The Khmer Rouge turned a high school in Phnom Phen into a fully-functional concentration camp where they imprisoned these innocent people. The prisoners spent an average of 3 months in the old high school, working as forced laborers until they were sent to the killing fields and murdered in atrocious ways. Like so many of the victims in Hitler's holocaust, the Khmer Rouge victims were made to dig their own graves and shot, stabbed, or beaten to death once completed. Babies were spared this and were beaten to death against a tree instead.

One of the torture rooms.

To make matters worse, the victims were tortured on an almost daily basis. Not only did they face terrible living conditions like starvation and disease from the lack of personal-hygiene in the prison, they were also sent to rooms to be tortured with wrenches, hammers, or hung from trees. One of the worst examples is that they pulled of their toe-nails with plyiers.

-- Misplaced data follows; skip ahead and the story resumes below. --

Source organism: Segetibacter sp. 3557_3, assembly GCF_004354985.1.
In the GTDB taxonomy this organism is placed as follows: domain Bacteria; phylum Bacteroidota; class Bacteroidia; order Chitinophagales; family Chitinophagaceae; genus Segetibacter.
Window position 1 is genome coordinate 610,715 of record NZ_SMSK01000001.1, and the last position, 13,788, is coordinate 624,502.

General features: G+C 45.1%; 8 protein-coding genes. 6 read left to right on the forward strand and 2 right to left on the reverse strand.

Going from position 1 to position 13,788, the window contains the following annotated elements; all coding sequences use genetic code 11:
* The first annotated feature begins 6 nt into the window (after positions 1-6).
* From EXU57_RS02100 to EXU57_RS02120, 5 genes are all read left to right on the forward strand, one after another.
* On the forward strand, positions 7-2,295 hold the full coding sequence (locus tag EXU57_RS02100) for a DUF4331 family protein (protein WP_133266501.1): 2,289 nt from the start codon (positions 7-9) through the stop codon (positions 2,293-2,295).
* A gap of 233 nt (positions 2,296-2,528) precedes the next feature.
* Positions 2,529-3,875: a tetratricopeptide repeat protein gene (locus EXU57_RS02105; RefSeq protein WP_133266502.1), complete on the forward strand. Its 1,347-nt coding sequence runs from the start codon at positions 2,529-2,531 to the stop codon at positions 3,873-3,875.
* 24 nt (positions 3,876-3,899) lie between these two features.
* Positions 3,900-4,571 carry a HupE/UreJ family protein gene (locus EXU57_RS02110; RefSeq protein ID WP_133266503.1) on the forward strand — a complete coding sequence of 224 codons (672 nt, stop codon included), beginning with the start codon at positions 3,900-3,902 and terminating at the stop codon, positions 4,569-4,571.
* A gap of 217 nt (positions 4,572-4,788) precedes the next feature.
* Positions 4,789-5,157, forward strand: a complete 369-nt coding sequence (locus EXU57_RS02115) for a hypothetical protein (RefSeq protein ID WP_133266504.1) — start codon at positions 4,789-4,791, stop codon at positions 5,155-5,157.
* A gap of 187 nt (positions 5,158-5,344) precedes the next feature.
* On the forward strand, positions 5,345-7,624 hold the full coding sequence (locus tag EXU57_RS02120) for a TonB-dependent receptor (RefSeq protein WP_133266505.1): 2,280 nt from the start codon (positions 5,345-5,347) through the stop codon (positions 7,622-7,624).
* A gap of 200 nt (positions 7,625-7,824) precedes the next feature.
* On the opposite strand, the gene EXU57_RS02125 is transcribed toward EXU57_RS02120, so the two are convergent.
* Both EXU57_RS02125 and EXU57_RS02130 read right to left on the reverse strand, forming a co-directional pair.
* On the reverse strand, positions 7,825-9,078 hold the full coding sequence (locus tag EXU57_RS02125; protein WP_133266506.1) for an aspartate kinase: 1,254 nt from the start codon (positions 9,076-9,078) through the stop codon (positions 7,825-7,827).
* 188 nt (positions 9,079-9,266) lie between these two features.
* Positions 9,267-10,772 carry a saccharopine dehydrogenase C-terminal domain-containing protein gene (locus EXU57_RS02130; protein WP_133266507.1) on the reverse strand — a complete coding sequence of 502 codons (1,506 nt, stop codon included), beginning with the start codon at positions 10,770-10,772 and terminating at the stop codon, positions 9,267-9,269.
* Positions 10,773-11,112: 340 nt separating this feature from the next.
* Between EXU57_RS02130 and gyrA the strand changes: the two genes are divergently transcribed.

The rules enforced by the Khmer Rouge to control the innocent victims. Click to make the picture larger.

Unfortunately, the genocide of the almost 2 million innocent victims is a large fact, mostly unknown to the average Westerner. Sadly, Cambodia still suffers to this day because barely any of the torturers faced any sort of punishemnt or even a trial after the Khmer Rouge fell apart. Not even the organizer of the Khmer Rouge, Pol Pot, was brought to trial and it's too late to do anything about it now. He died before anyone could bring any justice to the people.

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please, please, please

Sunday, October 8